Friday, March 26, 2010

Lean Mean Cheeseburger

Makes 4 Servings

Ingredients
2 tablespoons quick-cooking oats
1 pound ground beef (93% lean or 95% lean)
1/2 teaspoon steak seasoning blend Montreal steak seasoning
4 seeded or whole wheat hamburger buns, split
4 slices lowfat cheese, such as Cheddar or American
Lettuce leaves, optional
Tomato slices, optional

Directions
Place the oats in food-safe plastic bag. Seal bag securely, squeezing out excess air. Roll over bag with rolling pin to crush oats to a fine consistency.
Combine the ground beef, oats, and steak seasoning blend in a large bowl, mixing lightly but thoroughly. Lightly shape into four 1/2-inch patties.
Place patties on grid over medium, ash-covered coals. Grill, uncovered, 11 to 13 minutes to medium (160°F) doneness, until no longer pink in center and juices show no pink color, turning occasionally.
Line the bottom of each bun with lettuce and tomato, as desired. Top with the burger and cheese slice. Close sandwiches.

Nutrition Information per Serving: 318 calories, 10g fat (4g saturated, 3g monounsaturated), 519 mg sodium, 24g carbohydrate, 3.5g fiber, 33g protein, 15% iron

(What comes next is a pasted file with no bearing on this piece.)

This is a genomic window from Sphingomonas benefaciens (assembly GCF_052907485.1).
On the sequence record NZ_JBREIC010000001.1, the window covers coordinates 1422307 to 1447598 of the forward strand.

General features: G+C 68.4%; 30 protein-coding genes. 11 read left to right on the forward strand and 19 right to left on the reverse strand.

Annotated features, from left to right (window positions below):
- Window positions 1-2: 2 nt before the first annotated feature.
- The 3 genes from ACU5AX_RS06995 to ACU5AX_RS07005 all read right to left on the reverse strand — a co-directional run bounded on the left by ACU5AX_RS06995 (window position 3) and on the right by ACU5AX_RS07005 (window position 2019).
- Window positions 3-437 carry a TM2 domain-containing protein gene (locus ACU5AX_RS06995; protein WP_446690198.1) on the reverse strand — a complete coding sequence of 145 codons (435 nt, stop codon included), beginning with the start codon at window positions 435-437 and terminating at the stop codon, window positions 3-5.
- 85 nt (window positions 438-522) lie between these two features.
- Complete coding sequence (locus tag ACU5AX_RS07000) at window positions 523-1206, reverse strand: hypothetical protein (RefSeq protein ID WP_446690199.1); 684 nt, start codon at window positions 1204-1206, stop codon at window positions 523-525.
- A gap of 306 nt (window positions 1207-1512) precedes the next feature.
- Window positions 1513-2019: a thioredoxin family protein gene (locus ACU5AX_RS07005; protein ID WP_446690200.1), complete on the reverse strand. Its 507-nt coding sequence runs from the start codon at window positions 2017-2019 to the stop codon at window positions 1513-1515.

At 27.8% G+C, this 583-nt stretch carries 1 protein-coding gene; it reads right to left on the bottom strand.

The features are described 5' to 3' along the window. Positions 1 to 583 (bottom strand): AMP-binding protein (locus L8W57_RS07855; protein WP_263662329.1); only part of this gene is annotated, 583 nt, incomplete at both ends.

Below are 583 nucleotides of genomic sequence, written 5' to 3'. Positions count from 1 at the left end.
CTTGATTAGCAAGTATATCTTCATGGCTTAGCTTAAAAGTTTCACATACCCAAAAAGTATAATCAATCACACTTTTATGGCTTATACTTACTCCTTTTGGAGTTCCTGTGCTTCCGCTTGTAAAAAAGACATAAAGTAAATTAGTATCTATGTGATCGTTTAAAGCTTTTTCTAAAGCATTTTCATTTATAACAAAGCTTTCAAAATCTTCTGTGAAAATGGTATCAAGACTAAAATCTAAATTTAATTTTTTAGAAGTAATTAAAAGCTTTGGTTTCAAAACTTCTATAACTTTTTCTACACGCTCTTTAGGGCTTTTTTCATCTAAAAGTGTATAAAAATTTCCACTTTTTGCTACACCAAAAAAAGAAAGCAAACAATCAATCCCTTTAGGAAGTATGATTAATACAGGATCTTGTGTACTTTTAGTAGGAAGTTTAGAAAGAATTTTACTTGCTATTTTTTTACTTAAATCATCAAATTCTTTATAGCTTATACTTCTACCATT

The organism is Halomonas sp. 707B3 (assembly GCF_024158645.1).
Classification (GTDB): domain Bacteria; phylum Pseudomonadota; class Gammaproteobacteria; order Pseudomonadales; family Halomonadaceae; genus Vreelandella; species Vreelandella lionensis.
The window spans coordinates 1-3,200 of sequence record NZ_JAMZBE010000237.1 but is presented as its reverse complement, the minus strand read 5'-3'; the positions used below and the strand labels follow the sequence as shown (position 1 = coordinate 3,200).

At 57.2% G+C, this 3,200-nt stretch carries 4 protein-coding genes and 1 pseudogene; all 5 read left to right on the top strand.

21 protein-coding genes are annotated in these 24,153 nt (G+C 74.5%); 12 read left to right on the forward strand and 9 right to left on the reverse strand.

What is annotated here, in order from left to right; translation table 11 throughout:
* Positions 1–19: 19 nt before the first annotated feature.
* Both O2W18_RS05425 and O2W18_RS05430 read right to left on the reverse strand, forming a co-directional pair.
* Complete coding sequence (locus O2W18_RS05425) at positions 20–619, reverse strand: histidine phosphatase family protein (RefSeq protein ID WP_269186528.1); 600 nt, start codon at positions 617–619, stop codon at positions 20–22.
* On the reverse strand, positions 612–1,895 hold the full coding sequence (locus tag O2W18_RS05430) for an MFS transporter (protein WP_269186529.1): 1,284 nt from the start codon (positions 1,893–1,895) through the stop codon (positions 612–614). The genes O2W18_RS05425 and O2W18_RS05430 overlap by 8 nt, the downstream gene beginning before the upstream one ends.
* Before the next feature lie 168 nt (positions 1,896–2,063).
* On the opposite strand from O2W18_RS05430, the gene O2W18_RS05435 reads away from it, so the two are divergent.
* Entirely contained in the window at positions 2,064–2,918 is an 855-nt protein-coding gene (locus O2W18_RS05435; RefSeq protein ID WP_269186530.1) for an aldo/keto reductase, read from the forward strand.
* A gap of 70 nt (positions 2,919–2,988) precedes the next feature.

Source:
Lean Mean Cheeseburger

Wednesday, March 24, 2010

Grain, Grain, Oh Glorious Grain

Grains are generally divided into 2 subgroups, Whole Grains and Refined Grains. Whole grains contain the entire grain kernel while refined grains have been processed to remove the bran and germ. Grains are processed to give the grain a finer texture and improve their shelf life. However, the processing of the grain removes dietary fiber, iron, and vitamins that are extremely useful to our bodies. Ideally all of our daily grains would be whole grains however that may be somewhat difficult, so the USDA recommends that half of all the grains we eat should be whole grains.